One of the more interesting aspects of the D&D Attack Wing game is the difference between the Unique and the Generic versions of the available figures. In my opinion, it was a very smart strategy with the game, as it encourages purchasing multiples of certain figures and it provides multiple play options right out of the box. I’m not really sure what the official name for these generic versions is (calling them generic seems to imply they are somehow boring options) but it fits and is less awkward than calling the versions Named and Unnamed (which makes them sound like Cthulhoid monstrosities – and we don’t have the mind flayer in the game yet). So I’ll be sticking with Unique and Generic as I discuss the game.
This is to be the first in a series of posts discussing the generic creature options in DDAW. I want to explore their differences from their Unique counterparts, but really, more importantly, I want to discuss how I see them fitting into the scheme of the game overall and where some strong options exist for the generic figures which might help flesh out a team. Before discussing specific creatures though, I thought it might be useful to just look at the state of the generic options as a whole – and maybe by category. I’m feeling my way through this as I go, in a game that is still evolving, so I’ll do my best to make it coherent. I encourage other players out there to chime in and let me know your experience with the generic versions of the figures and how they’ve played out for you.
The generic creatures are always weaker than their unique counterparts. This usually shows up in four forms.
1. They lack the special power of the Unique Creature. Balagos, for example, gets an attack bonus when he is more wounded than his target. The Adult Red Dragon does not.
2. They have weaker stat lines. This can vary quite a bit, with some generic creatures very similar to their unique versions and some losing a little more of their punch.
3. They have fewer upgrade slots. The impact of this also varies. Some creatures, such as dragons, lose all options except Dragon slots as generics. Other creatures simply have less of the only type of slot they’d possess anyway (usually the case with Monster slots).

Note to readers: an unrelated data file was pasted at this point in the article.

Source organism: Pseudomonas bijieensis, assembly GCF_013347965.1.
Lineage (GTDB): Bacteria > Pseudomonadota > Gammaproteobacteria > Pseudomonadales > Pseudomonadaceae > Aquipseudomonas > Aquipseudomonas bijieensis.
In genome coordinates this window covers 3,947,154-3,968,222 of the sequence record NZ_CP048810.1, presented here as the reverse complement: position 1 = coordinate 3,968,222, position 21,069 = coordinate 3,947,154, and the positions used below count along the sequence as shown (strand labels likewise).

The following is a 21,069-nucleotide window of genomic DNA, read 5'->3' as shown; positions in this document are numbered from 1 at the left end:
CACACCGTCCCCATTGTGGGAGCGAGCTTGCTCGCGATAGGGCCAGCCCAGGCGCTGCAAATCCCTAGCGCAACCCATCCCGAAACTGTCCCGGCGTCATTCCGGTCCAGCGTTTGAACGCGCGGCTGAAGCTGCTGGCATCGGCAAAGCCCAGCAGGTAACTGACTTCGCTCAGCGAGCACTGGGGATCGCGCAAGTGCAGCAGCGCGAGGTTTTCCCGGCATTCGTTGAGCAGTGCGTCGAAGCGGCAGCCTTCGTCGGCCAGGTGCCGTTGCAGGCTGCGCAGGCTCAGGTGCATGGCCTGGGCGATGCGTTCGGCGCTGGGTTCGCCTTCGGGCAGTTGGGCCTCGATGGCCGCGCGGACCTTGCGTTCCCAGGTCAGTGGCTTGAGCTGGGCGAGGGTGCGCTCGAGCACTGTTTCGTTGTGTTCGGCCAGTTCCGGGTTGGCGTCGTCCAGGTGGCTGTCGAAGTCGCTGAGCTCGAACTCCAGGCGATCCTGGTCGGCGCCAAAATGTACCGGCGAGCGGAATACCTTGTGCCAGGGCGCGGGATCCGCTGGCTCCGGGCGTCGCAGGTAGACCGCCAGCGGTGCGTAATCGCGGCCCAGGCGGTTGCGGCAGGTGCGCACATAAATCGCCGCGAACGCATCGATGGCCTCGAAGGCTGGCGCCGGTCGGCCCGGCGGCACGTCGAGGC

4. They are of lower level. Again, the range of difference varies. With some creatures the change can almost seem negligible when considering how play might go on the table.
While these changes are important, don’t forget that some aspects of the two versions of a creature stay the same.
1. Their type remains the same – so they are eligible for the same types of upgrades as before (though again, their options may be constricted).
2. They also – at least so far – maintain the same important designations such as “Shadow” and “Incorporeal” as their base creatures. These are usually fundamental to the type of creature it is so that certainly helps.
3. The most obvious similarity, of course, is that they share the same maneuver dial. This means that the transition from playing a unique to a generic version of the same creature still allows for the same understanding of positioning you have with the unique, so you don’t have to retrain your brain for each version.
4. A specific benefit of the generic version of creatures not related to their unique versions… You can play multiple of the same generic figure. This should not be underestimated for utility.
My plan is to go from here and explore the various generic versions of the creatures in the game but I’m still struggling with the best way to do that. When I consider them in my own head, I am constantly weighing them against other options, Unique and Generic, and thinking of them as creatures in their own right as opposed to the lesser version of a Unique. This makes it somewhat harder to review them in isolation. So I’ll probably try a middle road, if I can. For my first follow up to this, I’ll explore the generic options in the Starter set and then move out from there.
If any readers are into D&D Attack Wing, I’d love to hear about your experiences with the Generic options so far.
Thanks for reading.